How rail and air share the fast-growing pie in Liège
Nearly two years ago Alibaba made its choice for Liège as its first European logistics hubs. The warehouses are not there just yet, but construction has started on the premises of Liège Airport. As soon as next year, the Chinese e-commerce giant has its headquarters in the Belgian city. Aviation as well as rail freight are to benefit from the settlement. How do two competing modalities share this rapidly growing pie?
RailFreight.com visited the Belgian hub to meet some leading figures of Liège’s logistics and transport industry. We met with Vincent Brassinne, administrator of Liège’s rail freight terminals as well as Bert Selis, VP Commercial Cargo & Logistics at Liège Airport and Dongqing Zhang, Cargo Development Manager at Liège Airport. The interviews will be available in detail during the digital version of the European Silk Road Summit on 10-11 November 2020.
All partners underlined that collaboration between different freight services is of paramount importance. Specifically, the district’s emergence as a multimodal crossroad with sea, rail, barge and air connections, can be beneficial for everyone, as it attracts more partners. Alibaba is a characteristic example. Despite fierce competition from the Netherlands, the e-commerce company chose Liège as its first European hub. This already resulted in an increase of volumes from China, before the warehouses were even there.
These volumes are for a good part on the train. The rail terminal of Liège is on the China-Europe network since 2018. Currently, it receives five trains from China per week: four from Zhengzhou and one form Chengdu, says Brassinne, while he walks us through the orange ZIH containers, stapled in pairs of three on the terminal. He stresses the advantage that Liège has in terms of position and network. He does not consider aviation a competitor. “We run a side-to-side business with the airport”. The fact that they collaborate with different customers results in an “equal sharing of the pie”, he says.
Liège Airport: a growing logistics platform
Right next to the rail terminal lies the growing and flourishing airport. “Multiple aeroplanes fly from and to China every day, using the airport’s facilities”, Selis explains. “China is gradually becoming more important, it now constitutes a third of the airport’s overall business.” Furthermore, he points out that Liege Airport has become a logistics platform that does not compete, but works together with rail. “It is more of a balance game, that relies on the needs of the customers. For each type of cargo there is a suitable transport mode.”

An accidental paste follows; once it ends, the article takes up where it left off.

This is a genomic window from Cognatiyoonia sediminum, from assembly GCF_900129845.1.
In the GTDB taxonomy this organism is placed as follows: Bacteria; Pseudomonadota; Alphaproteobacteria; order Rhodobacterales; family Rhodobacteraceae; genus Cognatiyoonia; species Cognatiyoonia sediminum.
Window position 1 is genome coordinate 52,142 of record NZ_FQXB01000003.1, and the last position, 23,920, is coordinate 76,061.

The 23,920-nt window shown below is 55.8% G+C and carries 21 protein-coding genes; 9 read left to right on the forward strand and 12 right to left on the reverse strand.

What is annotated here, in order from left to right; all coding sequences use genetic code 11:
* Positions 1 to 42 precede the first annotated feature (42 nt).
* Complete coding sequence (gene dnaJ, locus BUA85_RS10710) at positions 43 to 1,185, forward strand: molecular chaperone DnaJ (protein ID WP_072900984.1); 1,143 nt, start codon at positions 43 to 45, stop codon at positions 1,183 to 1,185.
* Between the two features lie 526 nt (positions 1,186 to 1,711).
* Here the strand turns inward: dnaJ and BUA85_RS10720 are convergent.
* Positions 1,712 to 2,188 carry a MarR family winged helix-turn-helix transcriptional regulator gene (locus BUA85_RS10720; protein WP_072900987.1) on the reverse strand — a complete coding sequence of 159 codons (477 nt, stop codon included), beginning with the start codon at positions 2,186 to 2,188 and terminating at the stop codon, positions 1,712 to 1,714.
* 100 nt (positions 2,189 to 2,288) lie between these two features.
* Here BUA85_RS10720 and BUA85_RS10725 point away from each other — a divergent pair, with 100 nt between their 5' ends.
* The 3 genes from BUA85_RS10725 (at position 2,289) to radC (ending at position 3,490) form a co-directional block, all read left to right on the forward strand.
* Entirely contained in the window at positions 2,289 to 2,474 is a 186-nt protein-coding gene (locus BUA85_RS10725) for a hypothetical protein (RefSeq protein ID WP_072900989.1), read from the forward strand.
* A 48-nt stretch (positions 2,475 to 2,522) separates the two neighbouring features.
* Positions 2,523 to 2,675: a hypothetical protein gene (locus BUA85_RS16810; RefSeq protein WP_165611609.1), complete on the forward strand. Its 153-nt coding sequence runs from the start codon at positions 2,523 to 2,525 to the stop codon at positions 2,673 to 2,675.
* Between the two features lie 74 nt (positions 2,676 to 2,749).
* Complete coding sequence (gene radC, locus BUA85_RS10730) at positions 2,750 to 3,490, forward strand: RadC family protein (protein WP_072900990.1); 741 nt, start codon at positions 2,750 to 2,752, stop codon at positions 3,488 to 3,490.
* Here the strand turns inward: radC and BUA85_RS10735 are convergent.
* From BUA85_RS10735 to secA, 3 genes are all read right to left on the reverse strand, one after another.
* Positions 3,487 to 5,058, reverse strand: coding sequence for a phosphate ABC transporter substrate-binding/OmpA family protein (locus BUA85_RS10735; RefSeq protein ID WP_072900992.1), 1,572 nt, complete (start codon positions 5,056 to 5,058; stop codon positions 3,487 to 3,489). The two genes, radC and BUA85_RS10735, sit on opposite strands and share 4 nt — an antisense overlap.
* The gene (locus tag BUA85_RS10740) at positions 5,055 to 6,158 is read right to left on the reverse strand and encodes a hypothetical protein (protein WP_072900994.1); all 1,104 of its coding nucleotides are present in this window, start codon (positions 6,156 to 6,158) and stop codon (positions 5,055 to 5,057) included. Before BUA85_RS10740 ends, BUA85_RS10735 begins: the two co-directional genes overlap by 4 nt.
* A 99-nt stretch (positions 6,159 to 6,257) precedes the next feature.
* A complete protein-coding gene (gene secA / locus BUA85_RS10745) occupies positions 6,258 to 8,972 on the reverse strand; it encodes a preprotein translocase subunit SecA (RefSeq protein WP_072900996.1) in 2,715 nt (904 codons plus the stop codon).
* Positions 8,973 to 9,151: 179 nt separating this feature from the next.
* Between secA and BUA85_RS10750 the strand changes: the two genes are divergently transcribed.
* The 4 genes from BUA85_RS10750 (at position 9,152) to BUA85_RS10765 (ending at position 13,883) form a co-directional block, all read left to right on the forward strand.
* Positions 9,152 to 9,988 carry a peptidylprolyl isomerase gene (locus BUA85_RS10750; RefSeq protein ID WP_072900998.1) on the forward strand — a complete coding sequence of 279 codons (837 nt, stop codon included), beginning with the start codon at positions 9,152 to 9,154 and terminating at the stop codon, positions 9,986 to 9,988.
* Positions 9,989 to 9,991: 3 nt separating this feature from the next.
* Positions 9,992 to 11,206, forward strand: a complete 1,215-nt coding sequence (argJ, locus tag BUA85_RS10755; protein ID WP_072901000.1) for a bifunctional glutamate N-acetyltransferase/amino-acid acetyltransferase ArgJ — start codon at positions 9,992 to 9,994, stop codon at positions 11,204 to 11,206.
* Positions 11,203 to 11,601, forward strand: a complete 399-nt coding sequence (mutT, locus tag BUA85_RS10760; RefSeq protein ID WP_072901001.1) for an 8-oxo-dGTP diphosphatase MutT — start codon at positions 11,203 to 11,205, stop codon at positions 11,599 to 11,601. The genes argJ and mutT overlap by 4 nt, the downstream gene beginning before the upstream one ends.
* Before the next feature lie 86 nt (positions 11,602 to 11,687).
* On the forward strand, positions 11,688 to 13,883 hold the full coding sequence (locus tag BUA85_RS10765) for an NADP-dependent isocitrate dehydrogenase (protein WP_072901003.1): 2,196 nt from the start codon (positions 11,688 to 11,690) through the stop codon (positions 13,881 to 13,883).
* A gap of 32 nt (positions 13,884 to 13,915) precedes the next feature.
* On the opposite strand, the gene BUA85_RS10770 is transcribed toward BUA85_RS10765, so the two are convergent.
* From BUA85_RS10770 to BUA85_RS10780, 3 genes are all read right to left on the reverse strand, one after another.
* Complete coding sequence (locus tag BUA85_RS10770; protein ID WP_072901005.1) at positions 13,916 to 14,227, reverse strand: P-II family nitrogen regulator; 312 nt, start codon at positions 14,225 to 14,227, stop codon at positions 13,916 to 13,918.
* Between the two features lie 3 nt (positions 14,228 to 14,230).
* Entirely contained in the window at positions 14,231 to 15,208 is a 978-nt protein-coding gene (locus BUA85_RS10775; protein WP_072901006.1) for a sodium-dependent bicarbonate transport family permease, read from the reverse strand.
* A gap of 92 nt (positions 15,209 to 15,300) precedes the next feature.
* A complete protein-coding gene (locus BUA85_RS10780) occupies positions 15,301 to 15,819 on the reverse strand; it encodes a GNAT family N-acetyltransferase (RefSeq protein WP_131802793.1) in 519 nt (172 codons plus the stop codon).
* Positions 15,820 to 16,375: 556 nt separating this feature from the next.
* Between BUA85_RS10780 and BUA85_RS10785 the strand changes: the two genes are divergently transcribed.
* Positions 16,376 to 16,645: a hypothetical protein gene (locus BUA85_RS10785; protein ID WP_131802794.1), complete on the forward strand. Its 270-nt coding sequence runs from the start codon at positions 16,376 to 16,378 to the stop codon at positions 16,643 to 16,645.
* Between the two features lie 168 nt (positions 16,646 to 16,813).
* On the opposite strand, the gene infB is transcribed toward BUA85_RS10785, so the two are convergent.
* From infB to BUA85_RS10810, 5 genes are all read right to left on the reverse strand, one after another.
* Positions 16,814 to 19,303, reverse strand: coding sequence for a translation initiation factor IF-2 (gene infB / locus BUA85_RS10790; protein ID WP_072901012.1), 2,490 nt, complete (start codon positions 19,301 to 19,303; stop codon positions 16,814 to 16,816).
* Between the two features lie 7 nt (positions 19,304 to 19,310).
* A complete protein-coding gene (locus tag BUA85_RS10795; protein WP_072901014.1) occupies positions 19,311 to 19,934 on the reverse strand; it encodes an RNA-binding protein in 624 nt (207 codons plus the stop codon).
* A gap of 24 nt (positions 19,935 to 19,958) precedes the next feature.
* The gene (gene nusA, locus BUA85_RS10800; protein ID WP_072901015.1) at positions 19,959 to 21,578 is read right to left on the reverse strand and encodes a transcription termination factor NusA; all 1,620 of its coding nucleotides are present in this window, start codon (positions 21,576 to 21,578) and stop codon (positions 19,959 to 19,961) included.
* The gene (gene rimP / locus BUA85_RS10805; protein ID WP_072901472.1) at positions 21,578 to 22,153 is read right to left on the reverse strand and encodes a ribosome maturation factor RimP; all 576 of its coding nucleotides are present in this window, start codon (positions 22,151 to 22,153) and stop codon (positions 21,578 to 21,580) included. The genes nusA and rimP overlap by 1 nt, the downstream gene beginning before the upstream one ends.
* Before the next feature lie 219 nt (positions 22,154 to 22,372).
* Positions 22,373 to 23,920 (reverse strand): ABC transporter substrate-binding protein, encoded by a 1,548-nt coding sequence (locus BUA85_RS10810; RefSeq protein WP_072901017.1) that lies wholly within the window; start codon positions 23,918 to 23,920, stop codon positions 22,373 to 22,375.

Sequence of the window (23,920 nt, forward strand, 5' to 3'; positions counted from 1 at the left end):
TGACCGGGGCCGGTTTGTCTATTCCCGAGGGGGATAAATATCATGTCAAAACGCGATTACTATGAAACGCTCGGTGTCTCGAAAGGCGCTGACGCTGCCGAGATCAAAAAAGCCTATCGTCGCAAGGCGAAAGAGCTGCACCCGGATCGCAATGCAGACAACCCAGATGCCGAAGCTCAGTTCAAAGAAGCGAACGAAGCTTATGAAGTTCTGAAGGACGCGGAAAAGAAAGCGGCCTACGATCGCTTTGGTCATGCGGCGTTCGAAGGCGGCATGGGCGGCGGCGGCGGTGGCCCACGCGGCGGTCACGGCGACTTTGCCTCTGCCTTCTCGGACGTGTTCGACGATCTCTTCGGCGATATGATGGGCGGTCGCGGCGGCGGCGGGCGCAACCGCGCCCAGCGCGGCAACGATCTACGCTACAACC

Nevertheless, the airport has faced challenges during the COVID-19 crisis. Due to a surge in rates for air freight, some of the usual air cargo has shifted to rail, which has proven a more balanced modality during the pandemic. “Some of this cargo may return, but some may not”, acknowledges Zhang. According to Selis, there is a tendency to become more green in transport, which results in a shift to rail. “But there will always be a need for air freight, mostly because of the transit time.”
Liege in the centre
All partners seem to agree on one thing: Liège must grow collectively. With that being said, it is understandable that the different modalities of the European hub not only avoid competing with each other, but are aware that their cooperation can prove extremely beneficial. “There is enough pie for everyone, and this pie is only getting bigger”, concludes Zhang.
Do you want to hear all about the development on the New Silk Road in 2020? On 10 and 11 November the European Silk Road Summit 2020 takes place, this time as an online edition. The impact of the pandemic, the current volumes and the forecasts for the year to come are certainly among the topics on the programme. Have a look here or register here.